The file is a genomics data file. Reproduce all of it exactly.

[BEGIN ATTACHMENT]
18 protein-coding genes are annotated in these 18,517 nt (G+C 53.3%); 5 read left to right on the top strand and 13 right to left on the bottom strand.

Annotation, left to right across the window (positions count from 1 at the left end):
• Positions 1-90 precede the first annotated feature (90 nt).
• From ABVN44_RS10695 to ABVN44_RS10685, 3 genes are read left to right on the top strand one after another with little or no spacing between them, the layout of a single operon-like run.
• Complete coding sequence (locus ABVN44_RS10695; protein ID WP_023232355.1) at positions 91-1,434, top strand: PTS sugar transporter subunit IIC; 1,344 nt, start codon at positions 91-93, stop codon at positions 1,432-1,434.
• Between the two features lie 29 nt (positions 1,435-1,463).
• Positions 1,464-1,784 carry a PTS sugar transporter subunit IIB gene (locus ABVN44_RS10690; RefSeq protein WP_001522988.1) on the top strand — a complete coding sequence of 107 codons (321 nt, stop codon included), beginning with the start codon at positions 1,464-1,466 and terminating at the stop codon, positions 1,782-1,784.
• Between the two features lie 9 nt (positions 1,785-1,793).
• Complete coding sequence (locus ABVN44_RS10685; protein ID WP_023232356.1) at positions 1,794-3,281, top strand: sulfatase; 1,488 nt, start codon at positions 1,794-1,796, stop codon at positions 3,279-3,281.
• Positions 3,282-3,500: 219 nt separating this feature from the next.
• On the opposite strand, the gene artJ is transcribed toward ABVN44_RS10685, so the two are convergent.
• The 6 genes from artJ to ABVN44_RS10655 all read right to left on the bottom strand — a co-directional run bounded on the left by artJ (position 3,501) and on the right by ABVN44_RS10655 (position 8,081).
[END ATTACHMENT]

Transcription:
18 protein-coding genes are annotated in these 18,517 nt (G+C 53.3%); 5 read left to right on the top strand and 13 right to left on the bottom strand.

Annotation, left to right across the window (positions count from 1 at the left end):
• Positions 1-90 precede the first annotated feature (90 nt).
• From ABVN44_RS10695 to ABVN44_RS10685, 3 genes are read left to right on the top strand one after another with little or no spacing between them, the layout of a single operon-like run.
• Complete coding sequence (locus ABVN44_RS10695; protein ID WP_023232355.1) at positions 91-1,434, top strand: PTS sugar transporter subunit IIC; 1,344 nt, start codon at positions 91-93, stop codon at positions 1,432-1,434.
• Between the two features lie 29 nt (positions 1,435-1,463).
• Positions 1,464-1,784 carry a PTS sugar transporter subunit IIB gene (locus ABVN44_RS10690; RefSeq protein WP_001522988.1) on the top strand — a complete coding sequence of 107 codons (321 nt, stop codon included), beginning with the start codon at positions 1,464-1,466 and terminating at the stop codon, positions 1,782-1,784.
• Between the two features lie 9 nt (positions 1,785-1,793).
• Complete coding sequence (locus ABVN44_RS10685; protein ID WP_023232356.1) at positions 1,794-3,281, top strand: sulfatase; 1,488 nt, start codon at positions 1,794-1,796, stop codon at positions 3,279-3,281.
• Positions 3,282-3,500: 219 nt separating this feature from the next.
• On the opposite strand, the gene artJ is transcribed toward ABVN44_RS10685, so the two are convergent.
• The 6 genes from artJ to ABVN44_RS10655 all read right to left on the bottom strand — a co-directional run bounded on the left by artJ (position 3,501) and on the right by ABVN44_RS10655 (position 8,081).